Tag Archives: History

Top 10 Must See Picks at the 2022 Los Angeles Asian Pacific Film Festival

2 May

Los Angeles Asian Pacific Film Festival

The 38th edition of the Los Angeles Asian Pacific Film Festival is taking place very soon and for fans of cinema across the sea, the films being offered this year covers a nice wide gamut of topics, themes and genres that examine some aspect of Oceania. There’s experimental, short and feature length films. Like previous years, this event will include an online portion for those still concerned about the pandemic and be geolocked.

The following are my picks of the 2022 season. Some are genre works, and others, documentaries. Making the list again is Waterman, which is a must see about the visionary who helped make waterboarding an Olympic Sport.

Clicking on the links will take you to the LAAPFF’s webpage to purchase tickets.

FROM VISIONS TO REEL SHORTS PROGRAM

A legacy program with the film festival that has welcomed award-winning filmmakers early in their career. Experience a range of storytelling styles from the next generation. The future is now.

STILL LIFE SHORTS PROGRAM

A collection of animated stories from near and far. An array of visuals from the canvas, stage, and screen. These images of still life will move you.

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Remembering Charlotte Salomon, The Animated Opus

20 Apr

Charlotte (2021) - IMDbOpening April 22 in select theatres across Canada 

The beauty behind the animated biography titled Charlotte lies in how the film imagines constructing this artist’s famous paintings. From a stroke or a wet wash, those markings convey an image that haunted her mind. She is an Expressionist painter and her works depict a world collapsing upon itself due to war. When she’s not making a social commentary about her world, this woman is looking deep at her own turmoil.

Anyone of Jewish faith, sympathisers included, had to go into hiding. Charlotte Salomon (voiced by Keira Knightley) was sent away.

This film humbly chronicles the key moments of her life and what she witnessed to inspire her to create the world’s first graphic novel. Some of her works are multi-layered. A transparency holding text gives the art an added context, unlike how an onomatopoeia adds sound to that still image. The dialogues often told a truism.

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The Waterman is Riding High Near You

14 Apr

Duke Kahanamoku doc 'Waterman' coming to Waimea Theater - The Garden IslandDuke Paoa Kahanamoku is the Waterman, a hero unlike any other. He not only represented Hawaii‘s spirit in sports competitions, but also became something more. At the height of his career, he became a five-time Olympic medalist. Like Aquaman, part of his family’s heritage comes from noble blood and viewers will be pleased Jason Momoa is one of many voices to offer insight to this athlete’s world.

Kahanamoku grew up enjoying life along the warm beaches around Waikiki. He honed his many oceanic skills here, and that also included mastering the waves on an alaia–a waterboard. When he introduced this sport to the world (starting in Australia) the love for it was only starting. Duke didn’t get the recognition for it right away, and what this documentary perfectly explores are all the problems he faced before being hailed the king of the sea.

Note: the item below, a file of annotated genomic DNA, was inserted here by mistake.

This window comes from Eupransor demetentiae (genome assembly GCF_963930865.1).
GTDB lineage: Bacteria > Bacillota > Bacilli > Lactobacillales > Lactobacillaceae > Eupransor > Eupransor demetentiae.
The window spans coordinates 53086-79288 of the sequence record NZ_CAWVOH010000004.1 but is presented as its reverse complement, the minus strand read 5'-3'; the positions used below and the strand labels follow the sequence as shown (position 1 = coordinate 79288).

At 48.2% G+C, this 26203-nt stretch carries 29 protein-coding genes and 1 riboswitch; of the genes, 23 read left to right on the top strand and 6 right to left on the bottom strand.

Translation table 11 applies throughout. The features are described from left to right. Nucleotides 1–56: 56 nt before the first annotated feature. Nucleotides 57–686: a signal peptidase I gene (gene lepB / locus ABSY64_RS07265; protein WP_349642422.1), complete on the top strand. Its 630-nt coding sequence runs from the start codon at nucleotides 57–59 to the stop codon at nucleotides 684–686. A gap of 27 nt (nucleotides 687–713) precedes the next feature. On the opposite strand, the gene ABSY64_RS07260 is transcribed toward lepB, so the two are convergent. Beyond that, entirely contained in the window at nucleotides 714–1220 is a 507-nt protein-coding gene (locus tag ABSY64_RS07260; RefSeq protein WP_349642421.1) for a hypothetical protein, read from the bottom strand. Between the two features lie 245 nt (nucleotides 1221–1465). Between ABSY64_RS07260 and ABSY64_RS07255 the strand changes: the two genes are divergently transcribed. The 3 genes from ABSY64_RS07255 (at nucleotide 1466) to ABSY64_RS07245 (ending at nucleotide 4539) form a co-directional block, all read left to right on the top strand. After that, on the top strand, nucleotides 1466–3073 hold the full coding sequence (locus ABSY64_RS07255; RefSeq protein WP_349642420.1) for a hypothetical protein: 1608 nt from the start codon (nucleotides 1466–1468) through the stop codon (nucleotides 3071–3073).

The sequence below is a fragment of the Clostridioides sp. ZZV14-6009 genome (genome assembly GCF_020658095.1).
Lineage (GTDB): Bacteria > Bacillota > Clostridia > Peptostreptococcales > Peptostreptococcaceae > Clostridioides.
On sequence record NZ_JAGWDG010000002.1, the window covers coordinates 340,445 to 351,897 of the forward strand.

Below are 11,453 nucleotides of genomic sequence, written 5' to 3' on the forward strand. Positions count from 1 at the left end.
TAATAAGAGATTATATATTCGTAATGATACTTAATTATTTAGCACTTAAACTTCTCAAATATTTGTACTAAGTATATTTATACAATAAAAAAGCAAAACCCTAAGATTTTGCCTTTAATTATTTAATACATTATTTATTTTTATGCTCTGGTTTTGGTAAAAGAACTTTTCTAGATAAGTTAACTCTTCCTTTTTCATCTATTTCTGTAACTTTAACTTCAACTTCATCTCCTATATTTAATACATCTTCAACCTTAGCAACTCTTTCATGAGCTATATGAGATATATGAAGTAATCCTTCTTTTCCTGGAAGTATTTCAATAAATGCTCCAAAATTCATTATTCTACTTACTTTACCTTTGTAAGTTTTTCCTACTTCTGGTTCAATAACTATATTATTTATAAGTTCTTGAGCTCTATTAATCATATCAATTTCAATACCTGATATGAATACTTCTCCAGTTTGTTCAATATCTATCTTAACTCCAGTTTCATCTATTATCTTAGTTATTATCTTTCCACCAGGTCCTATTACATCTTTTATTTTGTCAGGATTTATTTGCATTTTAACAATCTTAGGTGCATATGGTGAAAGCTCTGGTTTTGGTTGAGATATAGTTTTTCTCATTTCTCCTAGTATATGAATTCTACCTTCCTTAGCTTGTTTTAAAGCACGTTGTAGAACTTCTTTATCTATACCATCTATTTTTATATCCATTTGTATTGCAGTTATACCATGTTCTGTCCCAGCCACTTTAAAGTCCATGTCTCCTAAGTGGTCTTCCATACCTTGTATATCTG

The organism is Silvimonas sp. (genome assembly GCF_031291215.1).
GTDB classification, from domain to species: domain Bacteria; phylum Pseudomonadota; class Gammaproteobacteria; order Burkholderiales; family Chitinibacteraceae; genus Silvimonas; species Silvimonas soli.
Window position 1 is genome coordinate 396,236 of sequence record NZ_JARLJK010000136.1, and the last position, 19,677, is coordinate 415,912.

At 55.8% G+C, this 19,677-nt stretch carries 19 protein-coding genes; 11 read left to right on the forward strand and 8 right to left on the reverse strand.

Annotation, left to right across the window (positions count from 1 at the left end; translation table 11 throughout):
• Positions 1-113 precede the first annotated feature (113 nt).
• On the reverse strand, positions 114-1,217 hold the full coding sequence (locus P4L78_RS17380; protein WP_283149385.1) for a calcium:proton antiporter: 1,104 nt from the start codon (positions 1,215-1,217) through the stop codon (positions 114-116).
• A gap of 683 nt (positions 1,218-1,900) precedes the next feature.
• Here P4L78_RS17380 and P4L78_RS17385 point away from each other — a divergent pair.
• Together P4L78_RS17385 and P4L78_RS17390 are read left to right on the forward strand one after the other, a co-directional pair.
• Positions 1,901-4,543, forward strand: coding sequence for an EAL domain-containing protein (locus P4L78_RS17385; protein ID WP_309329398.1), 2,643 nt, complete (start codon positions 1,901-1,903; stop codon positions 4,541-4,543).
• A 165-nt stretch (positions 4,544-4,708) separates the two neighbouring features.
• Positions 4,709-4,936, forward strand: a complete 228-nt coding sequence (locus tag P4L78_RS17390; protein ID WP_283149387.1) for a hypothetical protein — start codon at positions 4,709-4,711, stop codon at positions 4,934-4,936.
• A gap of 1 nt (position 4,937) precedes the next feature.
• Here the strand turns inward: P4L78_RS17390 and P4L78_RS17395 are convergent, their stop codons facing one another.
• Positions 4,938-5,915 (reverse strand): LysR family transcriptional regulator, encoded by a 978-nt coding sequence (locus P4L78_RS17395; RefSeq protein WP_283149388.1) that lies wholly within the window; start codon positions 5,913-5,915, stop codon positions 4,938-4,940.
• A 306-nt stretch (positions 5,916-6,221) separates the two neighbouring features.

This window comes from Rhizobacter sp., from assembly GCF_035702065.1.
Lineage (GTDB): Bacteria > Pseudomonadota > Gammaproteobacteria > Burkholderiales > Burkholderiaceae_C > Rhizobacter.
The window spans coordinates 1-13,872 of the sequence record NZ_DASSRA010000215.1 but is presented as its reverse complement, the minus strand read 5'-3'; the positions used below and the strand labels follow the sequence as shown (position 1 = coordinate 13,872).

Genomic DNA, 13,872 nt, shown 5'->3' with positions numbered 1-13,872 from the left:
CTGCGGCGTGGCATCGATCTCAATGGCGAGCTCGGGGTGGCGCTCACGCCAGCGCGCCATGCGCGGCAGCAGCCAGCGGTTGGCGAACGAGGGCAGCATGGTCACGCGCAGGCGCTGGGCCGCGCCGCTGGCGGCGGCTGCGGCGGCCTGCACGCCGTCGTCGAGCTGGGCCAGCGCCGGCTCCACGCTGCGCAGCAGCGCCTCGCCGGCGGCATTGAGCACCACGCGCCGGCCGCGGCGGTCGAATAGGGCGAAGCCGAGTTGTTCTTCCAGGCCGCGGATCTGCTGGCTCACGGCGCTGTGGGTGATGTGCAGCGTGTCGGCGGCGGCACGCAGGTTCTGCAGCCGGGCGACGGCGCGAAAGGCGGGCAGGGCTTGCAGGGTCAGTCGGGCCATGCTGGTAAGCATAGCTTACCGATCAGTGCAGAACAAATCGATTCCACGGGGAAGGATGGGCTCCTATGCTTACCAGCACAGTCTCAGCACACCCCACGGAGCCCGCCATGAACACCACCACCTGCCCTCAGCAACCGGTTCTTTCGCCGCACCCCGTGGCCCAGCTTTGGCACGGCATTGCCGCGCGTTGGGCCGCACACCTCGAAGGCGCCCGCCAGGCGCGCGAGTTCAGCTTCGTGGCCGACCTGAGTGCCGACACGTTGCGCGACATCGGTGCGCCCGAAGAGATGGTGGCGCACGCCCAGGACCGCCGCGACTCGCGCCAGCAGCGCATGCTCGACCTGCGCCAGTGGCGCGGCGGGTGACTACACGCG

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A Nerd’s & Safety Guide to the 2022 Victoria Film Festival

8 Jan

Logo HeaderFilm festivals are continuing to be half in-person and half online as the world enters into year three of the pandemic. Sundance cancelled their physical edition and will be fully digital. It’s tough to say if smaller events in cities like Victoria, British Columbia will follow suit. As long as there’s no huge spike in hospitalizations, all anyone can do is stay informed to what the policies are should they want to attend in-person.

People going to a Victoria Film Festival screening must present their vaccination card and id. The check-in process should be even more machine-operated/contactless. When patrons are not eating or drinking, a mask must be always on. Additionally, there’s no advanced booking of seats for distancing between groups. This organisation isn’t likely to have enough volunteer power to enforce by doing high temperature checks, so everyone has to do their part to keep others safe. 

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The Emperors Sword Takes a Slice at Chinese History

9 Nov

The Emperor's Sword Film Review – Drop The SpotlightWell GO USA
Available to stream or purchase on Amazon USA

Not to be confused with the Warhammer 40k weapon of different renown, The Emperor’s Sword (乱世之定秦剑) is a quasi-historical film which went from one streaming service in China to Hi-Yah! Network to home video release. There’s no bonus material to explain the finer details to which the tale comes from, and as for how much of what’s presented is real depends on how well one knows their Chinese history.

This tale takes place during the Qin Dynasty where “The Seven Gentlemen” (The Virtuous, The Wisdom, The Polite, The Valor, The Brave, The Vigor, and The Wise) are brought together to guard a sword that’s fabled to bring peace to the land. But to prevent the wrong people from taking absolute rule, this blade was split into two. If the parts ever reunite, problems are going to rise. Meng Tian (a real general) will have to deal with the mess. He protects one half of this blade. Elsewhere, Zhao Gao (also real) makes a grasp for power. He kills the current emperor (fictionalized) and his son, and with no surprise, the only survivor, Xue escapes with the sword. She barely survives and what we get is a merry chase through parts of China.

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